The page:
A son of Detroit and a nephew of fighting royalty, Javan “Sugar” Hill’s dedication to establishing boxing once again in The Motor City is unrivalled. A figurehead at the illustrious Kronk gym, where tough men were churned out as frequently as the automobiles in the nearby, now defunct, motor factories, Hill knows all about rise and falls, but it’s his expertise in the former that fills him with a glowing confidence that the Michigan region can come again.
“The whole mindset in this city has got to change,” declared a knowing Hill referring to the problems currently gripping not only Detroit, but the vast majority of working class American neighbourhoods. “Kids don’t fight no more. They either go grab a gun or pull a knife because they ain’t man enough or strong enough to look themselves in the mirror and tell their sorry ass that they just been fucked up. It’s ok to lose a fight. We lose in life.”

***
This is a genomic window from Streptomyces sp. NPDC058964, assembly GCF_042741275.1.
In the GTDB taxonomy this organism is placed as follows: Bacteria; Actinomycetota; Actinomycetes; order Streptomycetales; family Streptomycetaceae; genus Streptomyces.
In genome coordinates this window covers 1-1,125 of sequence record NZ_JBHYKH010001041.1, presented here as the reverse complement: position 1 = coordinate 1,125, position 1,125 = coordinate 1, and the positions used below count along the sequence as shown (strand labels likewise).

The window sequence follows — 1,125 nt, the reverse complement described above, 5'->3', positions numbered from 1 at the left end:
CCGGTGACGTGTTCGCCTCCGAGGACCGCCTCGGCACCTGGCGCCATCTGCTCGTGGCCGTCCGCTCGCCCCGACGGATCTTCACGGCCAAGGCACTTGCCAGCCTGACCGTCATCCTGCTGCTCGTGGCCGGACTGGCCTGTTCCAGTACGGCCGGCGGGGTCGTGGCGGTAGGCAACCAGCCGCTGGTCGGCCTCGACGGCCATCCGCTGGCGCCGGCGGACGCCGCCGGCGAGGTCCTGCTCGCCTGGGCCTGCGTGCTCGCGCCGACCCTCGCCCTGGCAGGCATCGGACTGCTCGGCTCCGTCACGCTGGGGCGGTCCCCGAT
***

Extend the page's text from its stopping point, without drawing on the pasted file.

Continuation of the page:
Hill’s apprenticeship in boxing came under the studious eyes of his uncle and mentor, the late Emanuel Steward. A young boy in a female family dominated environment, Hill was pulled away from jovial encounters with Steward’s two daughters and thrust straight into a world of fistic combat that has refused to ease its vice’like grip on him ever since. The Kronk production line, situated in the basement of a Detroit community centre named after John Kronk, a Polish born councilman, was school for Hill, and the education he received there has made a greater contribution to his existence than any of the classes he was sometimes bothered to take at more formal educational institutions.